Mr. President, I am fully aware that issues in the South Caucasus are at a sensitive stage. The governments of Armenia and Turkey are in serious negotiations to restore their bilateral relations. That process is understood to be without preconditions. It must be an effort that is distinct and separate from the issue of the Armenian Genocide.

Clearly, any agreement between Armenia and Turkey will rest on Ankara's willingness to lift its blockade of Armenia and allow the free flow of commerce and travel. Other aspects of the agreement can not be dependent on issues unrelated to the direct relationship between Armenia and Turkey. Specifically, Azerbaijan must not be allowed to hold an agreement hostage to acquiescence of its terms for the resolution of the Nagorno Karabakh problem.

I assure you that the Armenian Assembly of America will always support America's values and interests. Our mission is to strive to urge close and enduring friendshp between our nation and the Republic of Armenia. I look forward to hearing from you."

Respectfully, Hirair Hovnanian Chairman, Armenian Assembly of America

Friday, April 24, 2009

Harut Sassounian breaks bad news of Obama not keeping his promise

April 24, 2009, Hollywood, CA - Harut Sassounian, the Publisher of The California Courier addresses mourners with news of President Obama not keeping his promise to recognize the Armenian Genocide of 1915.

As President, I Will Recognize The Armenian Genocide

PROMISES, PROMISES: Obama, Armenians and genocide


— Barack Obama was unequivocal during the campaign: As president, he would recognize the nearly century-old massacre of Armenians in Turkey as genocide.

In breaking that promise Friday, the president did the same diplomatic tiptoeing he criticized the Bush administration for doing.

Like George W. Bush before him, Obama did not want to alienate vital ally Turkey by declaring the slaughter of an estimated 1.5 million Armenians to be genocide — especially with Turkey and Armenia now exploring reconciliation.

Instead, he said he had not changed his view from the campaign, even as he declined to state it, and added: "My interest remains the achievement of a full, frank and just acknowledgment of the facts."

In a statement on the anniversary of the start of the killings in 1915 — a day when U.S. presidents typically honor the Armenian victims — Obama said: "Each year, we pause to remember the 1.5 million Armenians who were subsequently massacred or marched to their death in the final days of the Ottoman Empire."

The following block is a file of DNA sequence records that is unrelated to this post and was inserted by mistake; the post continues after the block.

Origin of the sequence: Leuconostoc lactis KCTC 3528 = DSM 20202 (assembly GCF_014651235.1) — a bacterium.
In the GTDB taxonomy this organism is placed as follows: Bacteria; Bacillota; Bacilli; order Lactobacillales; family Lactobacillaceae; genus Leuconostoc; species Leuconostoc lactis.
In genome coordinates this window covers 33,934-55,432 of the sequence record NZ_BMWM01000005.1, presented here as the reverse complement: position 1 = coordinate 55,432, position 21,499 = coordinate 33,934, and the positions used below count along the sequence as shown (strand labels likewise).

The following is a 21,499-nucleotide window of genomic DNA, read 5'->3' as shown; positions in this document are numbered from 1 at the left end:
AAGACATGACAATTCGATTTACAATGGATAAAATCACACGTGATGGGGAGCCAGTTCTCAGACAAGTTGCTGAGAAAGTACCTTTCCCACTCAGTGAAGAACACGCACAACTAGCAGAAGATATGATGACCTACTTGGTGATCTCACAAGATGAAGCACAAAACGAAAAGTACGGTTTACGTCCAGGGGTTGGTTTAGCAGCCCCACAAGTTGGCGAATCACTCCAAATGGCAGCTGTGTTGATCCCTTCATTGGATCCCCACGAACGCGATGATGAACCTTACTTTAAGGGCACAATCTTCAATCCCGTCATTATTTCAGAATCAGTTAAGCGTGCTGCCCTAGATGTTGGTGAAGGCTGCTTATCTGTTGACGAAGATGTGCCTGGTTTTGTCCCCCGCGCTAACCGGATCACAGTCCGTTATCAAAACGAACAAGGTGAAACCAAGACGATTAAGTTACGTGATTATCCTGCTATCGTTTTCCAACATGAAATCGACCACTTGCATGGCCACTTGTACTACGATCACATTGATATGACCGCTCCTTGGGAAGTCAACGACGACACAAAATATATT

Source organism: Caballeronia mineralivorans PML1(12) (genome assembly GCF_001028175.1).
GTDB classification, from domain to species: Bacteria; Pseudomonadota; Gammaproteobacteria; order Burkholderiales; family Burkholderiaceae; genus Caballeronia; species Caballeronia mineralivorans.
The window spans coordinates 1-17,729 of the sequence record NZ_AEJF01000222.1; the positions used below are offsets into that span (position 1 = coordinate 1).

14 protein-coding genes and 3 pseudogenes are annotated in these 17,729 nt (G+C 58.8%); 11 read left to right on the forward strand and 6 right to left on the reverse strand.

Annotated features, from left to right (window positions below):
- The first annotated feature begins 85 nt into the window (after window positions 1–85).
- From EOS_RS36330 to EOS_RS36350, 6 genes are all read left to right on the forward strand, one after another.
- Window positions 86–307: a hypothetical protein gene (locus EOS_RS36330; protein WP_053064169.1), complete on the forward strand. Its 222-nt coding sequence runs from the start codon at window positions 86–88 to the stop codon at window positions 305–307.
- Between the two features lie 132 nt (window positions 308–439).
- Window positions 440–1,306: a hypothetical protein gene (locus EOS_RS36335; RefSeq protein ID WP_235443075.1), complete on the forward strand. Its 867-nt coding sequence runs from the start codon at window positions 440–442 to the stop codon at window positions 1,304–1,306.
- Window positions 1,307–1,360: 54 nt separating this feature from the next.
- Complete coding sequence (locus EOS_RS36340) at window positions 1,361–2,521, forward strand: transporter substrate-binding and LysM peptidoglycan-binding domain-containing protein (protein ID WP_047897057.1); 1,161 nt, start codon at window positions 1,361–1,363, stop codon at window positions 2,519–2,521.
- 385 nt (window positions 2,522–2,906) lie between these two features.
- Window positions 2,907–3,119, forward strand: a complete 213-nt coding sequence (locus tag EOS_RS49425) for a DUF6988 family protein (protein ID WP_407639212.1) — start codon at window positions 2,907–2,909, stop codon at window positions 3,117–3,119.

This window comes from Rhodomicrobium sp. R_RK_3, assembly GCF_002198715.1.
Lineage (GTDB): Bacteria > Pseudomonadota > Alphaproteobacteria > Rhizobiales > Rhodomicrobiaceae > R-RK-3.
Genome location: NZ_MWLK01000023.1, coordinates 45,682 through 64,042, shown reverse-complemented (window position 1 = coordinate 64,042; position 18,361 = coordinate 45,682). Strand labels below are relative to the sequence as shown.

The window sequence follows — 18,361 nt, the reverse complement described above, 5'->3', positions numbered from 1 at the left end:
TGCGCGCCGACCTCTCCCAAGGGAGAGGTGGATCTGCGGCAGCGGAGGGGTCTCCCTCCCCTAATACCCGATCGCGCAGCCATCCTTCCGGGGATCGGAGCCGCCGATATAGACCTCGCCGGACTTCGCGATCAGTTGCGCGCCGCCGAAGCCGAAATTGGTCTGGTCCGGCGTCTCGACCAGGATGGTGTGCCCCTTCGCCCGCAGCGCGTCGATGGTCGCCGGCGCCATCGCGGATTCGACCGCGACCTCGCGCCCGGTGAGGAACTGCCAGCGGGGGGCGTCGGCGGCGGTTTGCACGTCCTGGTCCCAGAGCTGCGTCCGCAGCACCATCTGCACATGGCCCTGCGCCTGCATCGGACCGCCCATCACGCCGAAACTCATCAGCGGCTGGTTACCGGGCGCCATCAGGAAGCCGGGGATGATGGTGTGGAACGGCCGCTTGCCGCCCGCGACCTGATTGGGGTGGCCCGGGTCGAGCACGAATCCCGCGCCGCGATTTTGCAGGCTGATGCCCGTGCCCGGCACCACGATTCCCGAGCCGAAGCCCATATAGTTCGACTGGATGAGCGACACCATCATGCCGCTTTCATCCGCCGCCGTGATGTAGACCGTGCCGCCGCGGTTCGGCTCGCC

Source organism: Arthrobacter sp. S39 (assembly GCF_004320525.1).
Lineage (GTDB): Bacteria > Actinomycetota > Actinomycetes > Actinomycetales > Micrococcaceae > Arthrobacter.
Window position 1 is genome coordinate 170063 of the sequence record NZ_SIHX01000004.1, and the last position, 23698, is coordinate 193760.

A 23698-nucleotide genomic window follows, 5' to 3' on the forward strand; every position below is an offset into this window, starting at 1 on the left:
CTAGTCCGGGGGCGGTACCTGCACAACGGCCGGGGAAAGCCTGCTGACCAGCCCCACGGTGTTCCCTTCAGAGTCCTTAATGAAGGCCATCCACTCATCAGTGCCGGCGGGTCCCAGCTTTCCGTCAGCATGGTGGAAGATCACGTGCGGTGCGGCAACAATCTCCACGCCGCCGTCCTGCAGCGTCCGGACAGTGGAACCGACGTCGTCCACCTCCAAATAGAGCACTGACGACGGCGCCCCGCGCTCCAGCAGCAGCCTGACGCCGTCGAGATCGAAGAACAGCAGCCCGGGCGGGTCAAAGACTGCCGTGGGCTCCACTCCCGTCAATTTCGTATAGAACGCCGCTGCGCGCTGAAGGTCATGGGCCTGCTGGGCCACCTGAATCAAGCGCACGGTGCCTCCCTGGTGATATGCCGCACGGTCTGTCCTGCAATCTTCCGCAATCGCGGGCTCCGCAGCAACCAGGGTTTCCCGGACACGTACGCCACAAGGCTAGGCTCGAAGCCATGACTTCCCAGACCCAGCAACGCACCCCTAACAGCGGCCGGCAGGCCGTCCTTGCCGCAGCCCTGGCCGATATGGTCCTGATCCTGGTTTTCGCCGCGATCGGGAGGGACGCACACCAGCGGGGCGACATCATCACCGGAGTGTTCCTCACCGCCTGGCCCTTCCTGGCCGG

The statement was less than the full and frank acknowledgment he promised Jan. 19, 2008, when he vowed that as president, "I will recognize the Armenian Genocide," and repeatedly used the word.

An excerpt from that 2008 campaign statement, one of several he released on the subject:

"I also share with Armenian Americans — so many of whom are descended from genocide survivors — a principled commitment to commemorating and ending genocide. That starts with acknowledging the tragic instances of genocide in world history. As a U.S. Senator, I have stood with the Armenian American community in calling for Turkey's acknowledgment of the Armenian Genocide.

"Two years ago, I criticized the Secretary of State for the firing of U.S. Ambassador to Armenia, John Evans, after he properly used the term 'genocide' to describe Turkey's slaughter of thousands of Armenians starting in 1915. I shared with Secretary (Condoleezza) Rice my firmly held conviction that the Armenian Genocide is not an allegation, a personal opinion, or a point of view, but rather a widely documented fact supported by an overwhelming body of historical evidence. The facts are undeniable. An official policy that calls on diplomats to distort the historical facts is an untenable policy.